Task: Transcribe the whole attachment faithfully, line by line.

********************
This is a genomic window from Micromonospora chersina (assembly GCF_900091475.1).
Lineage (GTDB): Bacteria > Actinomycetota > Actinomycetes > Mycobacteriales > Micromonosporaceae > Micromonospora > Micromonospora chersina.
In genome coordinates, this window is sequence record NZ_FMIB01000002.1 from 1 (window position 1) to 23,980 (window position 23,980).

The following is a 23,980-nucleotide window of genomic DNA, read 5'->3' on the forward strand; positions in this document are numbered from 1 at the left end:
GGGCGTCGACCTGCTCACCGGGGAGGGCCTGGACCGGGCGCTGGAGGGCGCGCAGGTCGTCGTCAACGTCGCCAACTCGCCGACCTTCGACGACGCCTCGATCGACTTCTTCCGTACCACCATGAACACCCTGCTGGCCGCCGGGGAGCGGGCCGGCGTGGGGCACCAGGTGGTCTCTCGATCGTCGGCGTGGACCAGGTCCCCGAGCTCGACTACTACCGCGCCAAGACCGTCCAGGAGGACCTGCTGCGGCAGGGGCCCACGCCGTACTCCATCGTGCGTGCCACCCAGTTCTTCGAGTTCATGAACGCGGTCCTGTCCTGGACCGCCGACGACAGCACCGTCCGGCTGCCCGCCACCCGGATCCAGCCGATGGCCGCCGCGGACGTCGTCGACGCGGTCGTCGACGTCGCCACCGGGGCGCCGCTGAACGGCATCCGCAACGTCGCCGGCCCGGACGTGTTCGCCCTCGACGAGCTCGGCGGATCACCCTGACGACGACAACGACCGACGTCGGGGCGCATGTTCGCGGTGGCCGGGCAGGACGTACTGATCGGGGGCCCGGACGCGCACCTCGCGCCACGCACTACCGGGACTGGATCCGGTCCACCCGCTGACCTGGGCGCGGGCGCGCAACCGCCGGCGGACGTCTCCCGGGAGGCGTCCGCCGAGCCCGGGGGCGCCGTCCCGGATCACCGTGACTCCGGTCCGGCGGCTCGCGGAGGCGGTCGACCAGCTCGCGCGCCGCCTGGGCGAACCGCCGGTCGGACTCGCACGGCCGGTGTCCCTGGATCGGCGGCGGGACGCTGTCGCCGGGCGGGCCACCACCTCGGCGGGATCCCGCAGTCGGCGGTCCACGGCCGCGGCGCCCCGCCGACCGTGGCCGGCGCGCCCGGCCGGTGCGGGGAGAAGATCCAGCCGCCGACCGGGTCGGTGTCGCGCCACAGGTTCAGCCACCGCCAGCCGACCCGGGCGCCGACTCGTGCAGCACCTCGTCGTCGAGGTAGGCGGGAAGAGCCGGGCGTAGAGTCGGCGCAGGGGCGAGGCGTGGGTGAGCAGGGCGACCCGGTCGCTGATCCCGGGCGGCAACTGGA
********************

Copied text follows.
This is a genomic window from Micromonospora chersina (assembly GCF_900091475.1).
Lineage (GTDB): Bacteria > Actinomycetota > Actinomycetes > Mycobacteriales > Micromonosporaceae > Micromonospora > Micromonospora chersina.
In genome coordinates, this window is sequence record NZ_FMIB01000002.1 from 1 (window position 1) to 23,980 (window position 23,980).

The following is a 23,980-nucleotide window of genomic DNA, read 5'->3' on the forward strand; positions in this document are numbered from 1 at the left end:
GGGCGTCGACCTGCTCACCGGGGAGGGCCTGGACCGGGCGCTGGAGGGCGCGCAGGTCGTCGTCAACGTCGCCAACTCGCCGACCTTCGACGACGCCTCGATCGACTTCTTCCGTACCACCATGAACACCCTGCTGGCCGCCGGGGAGCGGGCCGGCGTGGGGCACCAGGTGGTCTCTCGATCGTCGGCGTGGACCAGGTCCCCGAGCTCGACTACTACCGCGCCAAGACCGTCCAGGAGGACCTGCTGCGGCAGGGGCCCACGCCGTACTCCATCGTGCGTGCCACCCAGTTCTTCGAGTTCATGAACGCGGTCCTGTCCTGGACCGCCGACGACAGCACCGTCCGGCTGCCCGCCACCCGGATCCAGCCGATGGCCGCCGCGGACGTCGTCGACGCGGTCGTCGACGTCGCCACCGGGGCGCCGCTGAACGGCATCCGCAACGTCGCCGGCCCGGACGTGTTCGCCCTCGACGAGCTCGGCGGATCACCCTGACGACGACAACGACCGACGTCGGGGCGCATGTTCGCGGTGGCCGGGCAGGACGTACTGATCGGGGGCCCGGACGCGCACCTCGCGCCACGCACTACCGGGACTGGATCCGGTCCACCCGCTGACCTGGGCGCGGGCGCGCAACCGCCGGCGGACGTCTCCCGGGAGGCGTCCGCCGAGCCCGGGGGCGCCGTCCCGGATCACCGTGACTCCGGTCCGGCGGCTCGCGGAGGCGGTCGACCAGCTCGCGCGCCGCCTGGGCGAACCGCCGGTCGGACTCGCACGGCCGGTGTCCCTGGATCGGCGGCGGGACGCTGTCGCCGGGCGGGCCACCACCTCGGCGGGATCCCGCAGTCGGCGGTCCACGGCCGCGGCGCCCCGCCGACCGTGGCCGGCGCGCCCGGCCGGTGCGGGGAGAAGATCCAGCCGCCGACCGGGTCGGTGTCGCGCCACAGGTTCAGCCACCGCCAGCCGACCCGGGCGCCGACTCGTGCAGCACCTCGTCGTCGAGGTAGGCGGGAAGAGCCGGGCGTAGAGTCGGCGCAGGGGCGAGGCGTGGGTGAGCAGGGCGACCCGGTCGCTGATCCCGGGCGGCAACTGGA